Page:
A recent peer-reviewed article about Three Principles correctional counseling is turning heads for researchers, psychologists, and criminologists around the world.

The research, designed to monitor effects on mental health and behavior of prisoners in an English prison, showed a significant increase in mental well-being, purpose in life and prison behavior. It also demonstrated a significant decrease in depression, anxiety, and anger.

The research community is asking the question, “Can this be true?”

This is a great question to ask. It means more researchers are finding out about the Three Principles model and more opportunities for further independent testing can arise.

At the McVety grant, we want to support further inquiry into whether the Three Principles understanding can have a significant impact. One of the projects we are funding is with a social psychologist and criminologist named Adriaan Denkers.

Denkers wants to create an intuitive way to measure the Three Principles understanding. Ideally, a measure, also called a scale or an inventory, is a list of questions that can be used to gather information about one specific topic. In this case we want to develop a set of questions that reveals what students, prisoners, parents, teachers, employees, or government workers understand about the three principals at work in their lives.

Sometimes, I hear people say, “Really? Another measure? Why? We have so many!”

Measures are designed to do different things.

A depression inventory measures depression, a posttraumatic growth inventory measures posttraumatic growth. These measures or inventories that are already recognized and used in research, are not designed to measure the Three Principles understanding.

Denkers McVety project is a different kind of project from many of our other programs, here we are building on the work of other researchers like Judith Sedgeman and Thomas Kelley (to name a few), people who have developed questions for measuring the Three Principles Understanding. We want to support the development of a strong research tool, one that anyone in any field can use to measure the three principles understanding, no matter who their population is.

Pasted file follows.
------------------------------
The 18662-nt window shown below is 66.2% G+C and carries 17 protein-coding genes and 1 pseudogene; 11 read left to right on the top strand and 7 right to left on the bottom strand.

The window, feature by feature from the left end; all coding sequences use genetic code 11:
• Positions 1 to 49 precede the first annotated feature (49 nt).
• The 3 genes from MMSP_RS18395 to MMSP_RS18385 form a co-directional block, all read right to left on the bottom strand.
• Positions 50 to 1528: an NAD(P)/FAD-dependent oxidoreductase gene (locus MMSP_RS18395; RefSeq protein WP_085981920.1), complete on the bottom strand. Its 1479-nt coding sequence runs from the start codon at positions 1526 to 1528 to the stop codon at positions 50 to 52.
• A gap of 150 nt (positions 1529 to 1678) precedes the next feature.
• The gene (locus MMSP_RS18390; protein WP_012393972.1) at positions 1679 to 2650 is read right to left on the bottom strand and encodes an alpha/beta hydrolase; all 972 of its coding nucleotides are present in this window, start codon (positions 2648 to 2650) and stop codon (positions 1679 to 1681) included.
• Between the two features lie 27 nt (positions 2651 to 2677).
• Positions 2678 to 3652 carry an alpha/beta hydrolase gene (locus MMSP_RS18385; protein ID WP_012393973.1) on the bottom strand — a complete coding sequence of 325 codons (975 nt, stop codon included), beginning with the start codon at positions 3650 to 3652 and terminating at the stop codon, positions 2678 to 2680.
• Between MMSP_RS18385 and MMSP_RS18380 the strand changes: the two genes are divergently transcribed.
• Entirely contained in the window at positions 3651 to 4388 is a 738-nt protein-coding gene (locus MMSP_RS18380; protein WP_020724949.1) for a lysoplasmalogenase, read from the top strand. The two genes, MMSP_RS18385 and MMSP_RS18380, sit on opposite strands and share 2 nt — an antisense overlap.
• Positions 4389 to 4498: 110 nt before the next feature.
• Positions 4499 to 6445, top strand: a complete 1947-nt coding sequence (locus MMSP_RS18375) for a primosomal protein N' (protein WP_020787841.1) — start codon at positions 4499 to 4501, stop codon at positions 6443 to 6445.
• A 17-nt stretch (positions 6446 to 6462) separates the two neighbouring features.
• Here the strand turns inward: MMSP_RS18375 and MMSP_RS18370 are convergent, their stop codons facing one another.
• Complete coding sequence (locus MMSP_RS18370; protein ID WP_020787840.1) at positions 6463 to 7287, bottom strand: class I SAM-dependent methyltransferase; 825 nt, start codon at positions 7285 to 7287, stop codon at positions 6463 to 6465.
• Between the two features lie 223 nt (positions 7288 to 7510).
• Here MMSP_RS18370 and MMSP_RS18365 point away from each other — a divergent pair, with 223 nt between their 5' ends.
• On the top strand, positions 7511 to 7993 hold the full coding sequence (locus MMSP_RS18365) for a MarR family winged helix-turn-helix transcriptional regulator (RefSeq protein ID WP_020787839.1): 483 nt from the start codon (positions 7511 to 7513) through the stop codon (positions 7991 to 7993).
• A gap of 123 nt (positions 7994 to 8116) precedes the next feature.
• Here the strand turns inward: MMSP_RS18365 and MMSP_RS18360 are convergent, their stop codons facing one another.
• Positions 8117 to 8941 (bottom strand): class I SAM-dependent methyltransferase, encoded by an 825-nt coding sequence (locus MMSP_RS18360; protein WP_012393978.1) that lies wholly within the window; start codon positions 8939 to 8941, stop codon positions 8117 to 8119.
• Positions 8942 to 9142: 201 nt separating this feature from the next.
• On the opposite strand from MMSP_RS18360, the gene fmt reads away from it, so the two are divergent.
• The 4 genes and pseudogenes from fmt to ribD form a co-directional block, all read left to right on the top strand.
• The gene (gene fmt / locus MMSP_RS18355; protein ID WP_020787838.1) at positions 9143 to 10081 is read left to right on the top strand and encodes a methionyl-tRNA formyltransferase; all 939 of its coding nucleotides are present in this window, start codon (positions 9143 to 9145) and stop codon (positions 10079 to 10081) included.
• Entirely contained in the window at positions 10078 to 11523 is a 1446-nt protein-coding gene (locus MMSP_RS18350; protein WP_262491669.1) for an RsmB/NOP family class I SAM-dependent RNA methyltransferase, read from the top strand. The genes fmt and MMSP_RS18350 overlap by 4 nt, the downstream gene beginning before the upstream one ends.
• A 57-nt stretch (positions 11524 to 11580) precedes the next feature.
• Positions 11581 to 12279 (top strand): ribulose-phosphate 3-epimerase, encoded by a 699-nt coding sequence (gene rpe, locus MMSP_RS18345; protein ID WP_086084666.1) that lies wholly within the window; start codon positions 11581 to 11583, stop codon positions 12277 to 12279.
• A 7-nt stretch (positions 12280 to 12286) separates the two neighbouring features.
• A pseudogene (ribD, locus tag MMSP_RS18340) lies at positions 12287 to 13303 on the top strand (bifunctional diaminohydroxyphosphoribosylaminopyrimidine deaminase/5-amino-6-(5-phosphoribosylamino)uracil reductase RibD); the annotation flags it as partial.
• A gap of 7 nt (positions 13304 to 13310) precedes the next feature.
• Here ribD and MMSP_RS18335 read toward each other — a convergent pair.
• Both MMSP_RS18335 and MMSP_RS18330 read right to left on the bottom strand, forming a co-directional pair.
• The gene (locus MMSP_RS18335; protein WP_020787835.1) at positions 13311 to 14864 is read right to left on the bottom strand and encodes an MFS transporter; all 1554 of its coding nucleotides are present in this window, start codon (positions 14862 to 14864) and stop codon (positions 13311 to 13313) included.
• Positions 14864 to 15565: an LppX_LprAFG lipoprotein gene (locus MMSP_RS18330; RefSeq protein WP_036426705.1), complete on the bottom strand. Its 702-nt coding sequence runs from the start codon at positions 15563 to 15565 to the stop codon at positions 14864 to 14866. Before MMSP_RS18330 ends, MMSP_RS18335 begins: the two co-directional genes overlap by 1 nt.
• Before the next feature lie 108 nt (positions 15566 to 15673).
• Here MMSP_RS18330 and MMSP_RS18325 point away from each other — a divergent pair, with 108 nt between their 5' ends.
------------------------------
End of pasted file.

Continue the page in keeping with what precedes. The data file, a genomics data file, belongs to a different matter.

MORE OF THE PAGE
Adriaan Denkers recently sent us an update on his research. This process is similar to designing any new measure – he is in the pre-trial stage. In this stage, he asks regular people, who don’t know anything about the Three Principles to answer some questions. So far, these questions include several different kinds of measurements – some of them are three principles measurements. The sole purpose of using different tests is exactly as if you didn’t know if your thermometer worked. If you wanted to find out if this tool was measuring the way, it is supposed to – you would pull out different thermometers and compare. If enough of these other tools were close – you would know that the thermometer you have works! If all the other measures were similar but yours was wildly different – you would know that the thermometer you have is not measuring what you want it to.

Is this a tricky process? Sure! That is one of the things I LOVE about research. It is a process of creation, testing, examination, elimination and repeat!